In this sense, it is wrong to suggest, "Turkey should grow by risking inflation." This cannot be the choice of any politician for it is technically illogical, too. Moreover, it is at least as wrong as this to say, "Turkey's economy should grow below the world average. The production capacity of Turkey is also evident. Growing above the ‘average' (whatever this average is) will create inflation and a current account deficit." No! The production facilities and capabilities of Turkey's economy are flexible upwards. If we provide our industry enough support for high-value-added production and if we move through an export-based and technology-intensive new industrialization route that minimizes the import of intermediate goods, high growth will come without inflation and current account deficit.

Turkey's inflation does not become rigid because of intense demand, but it concentrates on the production side and goes up and becomes rigid as it moves toward the demand side, and it becomes as such a structural problem.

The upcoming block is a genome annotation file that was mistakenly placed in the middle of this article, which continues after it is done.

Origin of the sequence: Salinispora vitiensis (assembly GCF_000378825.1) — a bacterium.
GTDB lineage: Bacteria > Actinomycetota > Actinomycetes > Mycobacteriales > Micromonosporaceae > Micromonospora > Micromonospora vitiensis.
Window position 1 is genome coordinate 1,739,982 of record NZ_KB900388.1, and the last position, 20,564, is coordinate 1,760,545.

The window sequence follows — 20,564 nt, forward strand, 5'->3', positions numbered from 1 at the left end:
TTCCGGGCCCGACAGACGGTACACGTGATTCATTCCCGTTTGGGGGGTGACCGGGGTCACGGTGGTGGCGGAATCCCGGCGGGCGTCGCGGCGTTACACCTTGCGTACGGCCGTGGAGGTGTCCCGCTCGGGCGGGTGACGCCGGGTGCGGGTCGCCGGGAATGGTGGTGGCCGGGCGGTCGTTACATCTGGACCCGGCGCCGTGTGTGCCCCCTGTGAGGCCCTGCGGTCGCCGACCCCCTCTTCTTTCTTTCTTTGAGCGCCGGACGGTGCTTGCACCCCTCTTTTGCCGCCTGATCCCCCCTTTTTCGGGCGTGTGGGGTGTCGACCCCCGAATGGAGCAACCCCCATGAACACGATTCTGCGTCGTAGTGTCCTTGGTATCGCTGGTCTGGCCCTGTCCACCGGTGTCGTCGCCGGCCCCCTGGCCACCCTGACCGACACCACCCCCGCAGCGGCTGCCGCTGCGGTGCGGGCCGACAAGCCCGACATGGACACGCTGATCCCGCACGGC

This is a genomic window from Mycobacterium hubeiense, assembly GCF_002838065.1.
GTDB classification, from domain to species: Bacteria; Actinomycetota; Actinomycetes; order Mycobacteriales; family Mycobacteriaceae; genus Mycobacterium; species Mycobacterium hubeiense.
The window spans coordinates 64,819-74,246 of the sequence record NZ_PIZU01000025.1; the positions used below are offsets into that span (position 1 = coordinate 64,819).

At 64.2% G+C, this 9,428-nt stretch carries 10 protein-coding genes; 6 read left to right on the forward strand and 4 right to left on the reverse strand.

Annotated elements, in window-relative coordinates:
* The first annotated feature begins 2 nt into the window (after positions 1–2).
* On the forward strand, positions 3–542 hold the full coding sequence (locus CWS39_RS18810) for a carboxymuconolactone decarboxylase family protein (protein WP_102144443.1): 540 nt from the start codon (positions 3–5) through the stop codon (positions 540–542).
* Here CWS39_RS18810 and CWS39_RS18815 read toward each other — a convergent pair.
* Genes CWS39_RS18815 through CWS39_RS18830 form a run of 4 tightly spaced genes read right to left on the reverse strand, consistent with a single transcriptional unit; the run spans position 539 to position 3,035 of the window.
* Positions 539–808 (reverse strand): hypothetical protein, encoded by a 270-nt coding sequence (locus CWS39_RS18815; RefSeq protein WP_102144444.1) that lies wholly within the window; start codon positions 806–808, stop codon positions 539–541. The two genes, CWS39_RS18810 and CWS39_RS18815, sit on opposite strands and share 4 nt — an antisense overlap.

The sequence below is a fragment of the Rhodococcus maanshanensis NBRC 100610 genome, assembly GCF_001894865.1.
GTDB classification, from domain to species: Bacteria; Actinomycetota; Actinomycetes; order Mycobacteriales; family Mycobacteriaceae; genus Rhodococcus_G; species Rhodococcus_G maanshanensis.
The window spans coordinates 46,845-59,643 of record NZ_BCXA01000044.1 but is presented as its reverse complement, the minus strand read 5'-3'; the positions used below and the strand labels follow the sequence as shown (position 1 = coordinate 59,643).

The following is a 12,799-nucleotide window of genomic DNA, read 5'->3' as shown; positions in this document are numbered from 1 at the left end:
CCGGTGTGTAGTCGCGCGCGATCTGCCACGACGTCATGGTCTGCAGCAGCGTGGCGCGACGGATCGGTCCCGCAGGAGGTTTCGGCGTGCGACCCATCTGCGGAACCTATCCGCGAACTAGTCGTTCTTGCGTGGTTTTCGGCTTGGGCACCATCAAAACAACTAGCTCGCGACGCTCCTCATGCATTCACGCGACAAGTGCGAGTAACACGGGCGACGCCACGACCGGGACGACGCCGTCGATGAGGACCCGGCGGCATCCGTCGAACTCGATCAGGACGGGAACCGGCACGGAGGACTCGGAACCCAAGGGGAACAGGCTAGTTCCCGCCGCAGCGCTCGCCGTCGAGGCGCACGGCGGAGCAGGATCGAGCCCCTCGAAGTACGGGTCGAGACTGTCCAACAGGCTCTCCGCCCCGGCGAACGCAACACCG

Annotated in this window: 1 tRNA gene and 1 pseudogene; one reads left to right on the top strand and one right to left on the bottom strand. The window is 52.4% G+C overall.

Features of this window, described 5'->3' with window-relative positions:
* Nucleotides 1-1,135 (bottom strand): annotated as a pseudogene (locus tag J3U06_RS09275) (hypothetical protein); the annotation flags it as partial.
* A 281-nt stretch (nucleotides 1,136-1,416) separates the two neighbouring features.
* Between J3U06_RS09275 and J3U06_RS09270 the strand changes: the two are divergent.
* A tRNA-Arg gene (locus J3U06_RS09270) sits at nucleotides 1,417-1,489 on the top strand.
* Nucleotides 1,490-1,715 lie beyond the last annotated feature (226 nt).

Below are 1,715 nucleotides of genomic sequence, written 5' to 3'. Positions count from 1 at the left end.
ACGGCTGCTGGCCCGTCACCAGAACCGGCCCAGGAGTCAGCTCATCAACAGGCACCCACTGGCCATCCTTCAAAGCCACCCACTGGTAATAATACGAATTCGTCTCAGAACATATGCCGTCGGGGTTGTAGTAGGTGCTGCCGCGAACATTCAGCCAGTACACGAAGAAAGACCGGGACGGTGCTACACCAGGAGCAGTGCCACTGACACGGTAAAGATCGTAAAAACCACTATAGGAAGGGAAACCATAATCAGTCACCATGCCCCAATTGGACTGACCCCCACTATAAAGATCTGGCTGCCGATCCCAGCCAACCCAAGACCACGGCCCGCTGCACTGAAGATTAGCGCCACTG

This phenomenon is a historical-structural issue for Turkey's economy. The Turkish economy used to have poverty and hyperinflation and unemployment in the past. In other words, the economy was in the grip of a constant state of crisis. The moment when foreign debts became unpayable or faced the danger of being converted, the International Monetary Fund (IMF) came to the fore on the national agenda with its request of equalizing domestic prices and external prices. This was a spiral of high rate of devaluation and inflation as a result of the price hikes which followed.

Well, why were both inflation and unemployment together in those days? Why did we experience constant absence of basic necessities?